Limbo



[lim-boh] /ˈlɪm boʊ/

noun, plural limbos.
1.
(often initial capital letter) Roman Catholic Theology. a region on the border of hell or heaven, serving as the abode after death of unbaptized infants (limbo of infants) and of the righteous who died before the coming of Christ (limbo of the fathers or limbo of the patriarchs)
2.
a place or state of oblivion to which persons or things are regarded as being relegated when cast aside, forgotten, past, or out of date:
My youthful hopes are in the limbo of lost dreams.
3.
an intermediate, transitional, or midway state or place.
4.
a place or state of imprisonment or confinement.
[lim-boh] /ˈlɪm boʊ/
noun, plural limbos.
1.
a dance from the West Indies, originally for men only, in which the dancer bends backward from the knees and moves with a shuffling step under a horizontal bar that is lowered after each successive pass.
/ˈlɪmbəʊ/
noun (pl) -bos
1.
(often capital) (RC Church) the supposed abode of infants dying without baptism and the just who died before Christ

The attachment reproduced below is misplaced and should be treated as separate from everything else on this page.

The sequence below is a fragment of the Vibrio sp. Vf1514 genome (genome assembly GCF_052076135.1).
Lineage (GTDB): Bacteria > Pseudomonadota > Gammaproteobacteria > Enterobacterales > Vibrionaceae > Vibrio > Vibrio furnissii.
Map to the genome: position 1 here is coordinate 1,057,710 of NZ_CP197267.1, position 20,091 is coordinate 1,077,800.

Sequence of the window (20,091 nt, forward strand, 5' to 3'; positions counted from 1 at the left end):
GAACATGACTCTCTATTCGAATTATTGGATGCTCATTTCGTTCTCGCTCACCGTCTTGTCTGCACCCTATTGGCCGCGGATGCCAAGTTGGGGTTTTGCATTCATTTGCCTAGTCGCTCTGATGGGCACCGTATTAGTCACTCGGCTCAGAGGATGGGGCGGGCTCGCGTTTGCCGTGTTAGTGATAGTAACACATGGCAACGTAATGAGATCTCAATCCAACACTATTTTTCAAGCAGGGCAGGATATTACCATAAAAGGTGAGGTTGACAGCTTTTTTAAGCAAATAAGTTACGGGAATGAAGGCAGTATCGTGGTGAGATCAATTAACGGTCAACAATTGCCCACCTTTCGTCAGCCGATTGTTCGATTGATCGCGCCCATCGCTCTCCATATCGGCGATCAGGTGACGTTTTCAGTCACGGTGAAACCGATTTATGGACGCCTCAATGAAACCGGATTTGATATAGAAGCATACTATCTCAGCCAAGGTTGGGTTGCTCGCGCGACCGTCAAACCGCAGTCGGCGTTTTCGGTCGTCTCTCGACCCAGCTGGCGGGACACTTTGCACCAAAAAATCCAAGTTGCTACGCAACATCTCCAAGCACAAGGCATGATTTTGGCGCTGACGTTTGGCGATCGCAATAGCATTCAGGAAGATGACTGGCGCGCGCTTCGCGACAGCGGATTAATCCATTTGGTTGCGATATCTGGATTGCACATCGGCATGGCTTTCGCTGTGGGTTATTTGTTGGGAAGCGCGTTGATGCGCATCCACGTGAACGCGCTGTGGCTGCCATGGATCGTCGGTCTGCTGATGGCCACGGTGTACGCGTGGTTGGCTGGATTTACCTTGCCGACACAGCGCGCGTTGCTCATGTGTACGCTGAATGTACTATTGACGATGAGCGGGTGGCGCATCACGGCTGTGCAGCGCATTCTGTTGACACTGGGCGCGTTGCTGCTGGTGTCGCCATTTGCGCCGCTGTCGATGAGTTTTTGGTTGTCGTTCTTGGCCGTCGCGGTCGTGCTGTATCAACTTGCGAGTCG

2.
an imaginary place for lost, forgotten, or unwanted persons or things
3.
an unknown intermediate place or condition between two extremes: in limbo
4.
a prison or confinement
/ˈlɪmbəʊ/
noun (pl) -bos
1.
a Caribbean dance in which dancers pass, while leaning backwards, under a bar
n.

“region supposed to exist on the border of Hell” reserved for pre-Christian saints (Limbus patrum) and unbaptized infants (Limbus infantum);” c.1300, from Latin limbo, ablative of limbus “edge, border” (see limb (2)). It emerged from Latin in the ablative form from frequent use in phrases such as in limbo (patrum), etc. Figurative sense of “condition of neglect or oblivion” is from 1640s.

dance in which the dancer bends backward and passes under a bar, 1956, of W.Indian origin, probably an alteration of limber.

In the teaching of the Roman Catholic Church regarding the afterlife, the condition of innocent persons who die without benefit of baptism; those in limbo do not suffer damnation, but they do not enjoy the presence of God. Limbo means “a bordering place.”

Note: Figuratively, “limbo” is a state of nonresolution or uncertainty: “Until he receives notice of his new posting, he’ll be in limbo.”

see: in limbo

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